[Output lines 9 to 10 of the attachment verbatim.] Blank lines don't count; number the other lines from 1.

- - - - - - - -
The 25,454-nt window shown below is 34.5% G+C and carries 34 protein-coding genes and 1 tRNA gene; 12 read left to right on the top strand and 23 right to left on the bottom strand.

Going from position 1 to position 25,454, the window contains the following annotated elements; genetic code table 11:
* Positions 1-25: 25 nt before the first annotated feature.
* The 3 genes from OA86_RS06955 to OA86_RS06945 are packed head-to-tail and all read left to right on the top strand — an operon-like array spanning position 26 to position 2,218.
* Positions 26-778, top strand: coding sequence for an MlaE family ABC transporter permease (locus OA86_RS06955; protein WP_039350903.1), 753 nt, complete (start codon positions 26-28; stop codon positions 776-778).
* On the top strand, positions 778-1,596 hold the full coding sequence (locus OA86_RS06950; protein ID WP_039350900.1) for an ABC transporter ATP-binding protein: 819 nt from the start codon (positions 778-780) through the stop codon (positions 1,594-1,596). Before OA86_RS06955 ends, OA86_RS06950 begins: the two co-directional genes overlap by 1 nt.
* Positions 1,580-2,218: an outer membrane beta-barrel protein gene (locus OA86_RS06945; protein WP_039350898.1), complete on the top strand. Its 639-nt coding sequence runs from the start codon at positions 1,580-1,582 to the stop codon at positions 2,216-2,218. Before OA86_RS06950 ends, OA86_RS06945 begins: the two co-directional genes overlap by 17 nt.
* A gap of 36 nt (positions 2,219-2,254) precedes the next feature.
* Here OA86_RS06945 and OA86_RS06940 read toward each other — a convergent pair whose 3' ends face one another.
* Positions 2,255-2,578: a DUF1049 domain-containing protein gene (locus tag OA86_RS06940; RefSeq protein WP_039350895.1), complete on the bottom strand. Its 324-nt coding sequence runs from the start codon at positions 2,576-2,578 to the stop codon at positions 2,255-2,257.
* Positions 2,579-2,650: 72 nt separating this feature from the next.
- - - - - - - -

* Here OA86_RS06945 and OA86_RS06940 read toward each other — a convergent pair whose 3' ends face one another.
* Positions 2,255-2,578: a DUF1049 domain-containing protein gene (locus tag OA86_RS06940; RefSeq protein WP_039350895.1), complete on the bottom strand. Its 324-nt coding sequence runs from the start codon at positions 2,576-2,578 to the stop codon at positions 2,255-2,257.